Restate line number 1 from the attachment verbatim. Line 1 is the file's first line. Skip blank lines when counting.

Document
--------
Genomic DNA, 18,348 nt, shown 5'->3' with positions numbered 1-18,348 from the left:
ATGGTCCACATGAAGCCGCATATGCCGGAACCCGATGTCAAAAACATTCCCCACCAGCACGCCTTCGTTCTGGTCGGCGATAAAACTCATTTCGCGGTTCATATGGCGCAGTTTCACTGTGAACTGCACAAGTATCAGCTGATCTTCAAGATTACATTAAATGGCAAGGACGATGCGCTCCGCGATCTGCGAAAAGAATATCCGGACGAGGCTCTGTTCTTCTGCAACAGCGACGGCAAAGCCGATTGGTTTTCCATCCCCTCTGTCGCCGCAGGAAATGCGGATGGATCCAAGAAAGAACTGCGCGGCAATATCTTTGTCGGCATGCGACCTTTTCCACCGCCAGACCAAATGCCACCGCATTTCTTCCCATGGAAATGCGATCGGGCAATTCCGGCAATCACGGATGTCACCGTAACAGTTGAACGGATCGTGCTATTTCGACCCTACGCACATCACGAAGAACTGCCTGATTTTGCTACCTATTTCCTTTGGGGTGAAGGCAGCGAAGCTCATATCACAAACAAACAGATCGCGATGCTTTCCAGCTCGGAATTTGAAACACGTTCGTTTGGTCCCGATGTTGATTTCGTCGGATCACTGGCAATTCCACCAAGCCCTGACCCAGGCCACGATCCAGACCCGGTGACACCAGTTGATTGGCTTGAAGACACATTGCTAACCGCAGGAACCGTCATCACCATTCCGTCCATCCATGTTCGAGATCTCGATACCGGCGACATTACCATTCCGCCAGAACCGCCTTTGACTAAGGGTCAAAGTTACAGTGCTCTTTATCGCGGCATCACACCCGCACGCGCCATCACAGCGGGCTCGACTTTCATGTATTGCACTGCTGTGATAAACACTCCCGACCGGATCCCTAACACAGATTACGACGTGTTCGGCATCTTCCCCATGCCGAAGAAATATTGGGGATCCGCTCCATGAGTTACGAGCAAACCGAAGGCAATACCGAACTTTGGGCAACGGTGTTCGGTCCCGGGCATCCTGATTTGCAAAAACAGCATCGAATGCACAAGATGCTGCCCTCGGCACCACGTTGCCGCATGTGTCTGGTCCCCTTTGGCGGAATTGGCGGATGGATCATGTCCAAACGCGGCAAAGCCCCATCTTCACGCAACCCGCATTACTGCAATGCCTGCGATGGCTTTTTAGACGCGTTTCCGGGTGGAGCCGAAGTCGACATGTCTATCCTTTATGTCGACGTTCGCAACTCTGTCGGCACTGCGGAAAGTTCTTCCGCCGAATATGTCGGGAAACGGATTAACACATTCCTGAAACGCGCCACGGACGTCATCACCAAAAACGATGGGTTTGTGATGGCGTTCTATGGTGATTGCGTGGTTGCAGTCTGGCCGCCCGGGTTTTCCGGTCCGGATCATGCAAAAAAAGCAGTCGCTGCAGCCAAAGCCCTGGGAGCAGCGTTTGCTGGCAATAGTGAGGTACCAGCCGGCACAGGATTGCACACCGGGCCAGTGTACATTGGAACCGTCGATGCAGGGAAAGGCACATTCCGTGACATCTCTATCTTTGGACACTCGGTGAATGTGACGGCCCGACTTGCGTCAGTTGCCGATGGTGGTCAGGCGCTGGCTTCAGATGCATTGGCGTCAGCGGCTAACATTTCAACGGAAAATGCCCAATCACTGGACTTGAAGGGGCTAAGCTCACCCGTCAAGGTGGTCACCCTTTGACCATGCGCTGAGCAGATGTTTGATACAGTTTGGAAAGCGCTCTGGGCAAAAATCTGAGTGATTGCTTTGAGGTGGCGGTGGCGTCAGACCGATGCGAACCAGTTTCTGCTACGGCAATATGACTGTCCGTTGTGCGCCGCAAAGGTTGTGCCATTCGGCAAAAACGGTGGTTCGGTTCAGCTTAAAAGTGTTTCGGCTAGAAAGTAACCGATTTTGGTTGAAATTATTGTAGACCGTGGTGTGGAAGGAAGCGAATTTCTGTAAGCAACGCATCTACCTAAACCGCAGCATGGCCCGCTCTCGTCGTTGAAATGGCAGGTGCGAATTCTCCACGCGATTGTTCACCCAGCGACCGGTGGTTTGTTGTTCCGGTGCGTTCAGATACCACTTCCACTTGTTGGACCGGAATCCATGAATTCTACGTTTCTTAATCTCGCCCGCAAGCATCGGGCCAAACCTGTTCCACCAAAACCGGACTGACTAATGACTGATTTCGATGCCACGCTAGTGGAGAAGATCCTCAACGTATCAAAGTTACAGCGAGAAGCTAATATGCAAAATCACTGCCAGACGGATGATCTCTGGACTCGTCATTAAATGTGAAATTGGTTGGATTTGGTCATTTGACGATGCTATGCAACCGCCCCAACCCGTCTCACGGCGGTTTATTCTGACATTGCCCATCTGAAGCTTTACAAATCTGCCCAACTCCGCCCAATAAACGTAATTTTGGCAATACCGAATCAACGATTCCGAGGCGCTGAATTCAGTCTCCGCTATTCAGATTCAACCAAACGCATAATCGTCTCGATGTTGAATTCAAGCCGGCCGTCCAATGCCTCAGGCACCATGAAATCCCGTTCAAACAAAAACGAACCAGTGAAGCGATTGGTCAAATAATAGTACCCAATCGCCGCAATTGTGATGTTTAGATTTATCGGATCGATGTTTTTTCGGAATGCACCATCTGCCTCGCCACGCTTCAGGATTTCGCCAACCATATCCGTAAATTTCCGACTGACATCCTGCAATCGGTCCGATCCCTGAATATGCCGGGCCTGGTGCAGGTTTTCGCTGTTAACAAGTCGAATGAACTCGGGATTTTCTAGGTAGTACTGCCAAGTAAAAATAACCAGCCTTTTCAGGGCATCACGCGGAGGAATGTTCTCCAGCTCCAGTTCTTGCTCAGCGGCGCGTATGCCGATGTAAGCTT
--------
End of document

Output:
Genomic DNA, 18,348 nt, shown 5'->3' with positions numbered 1-18,348 from the left: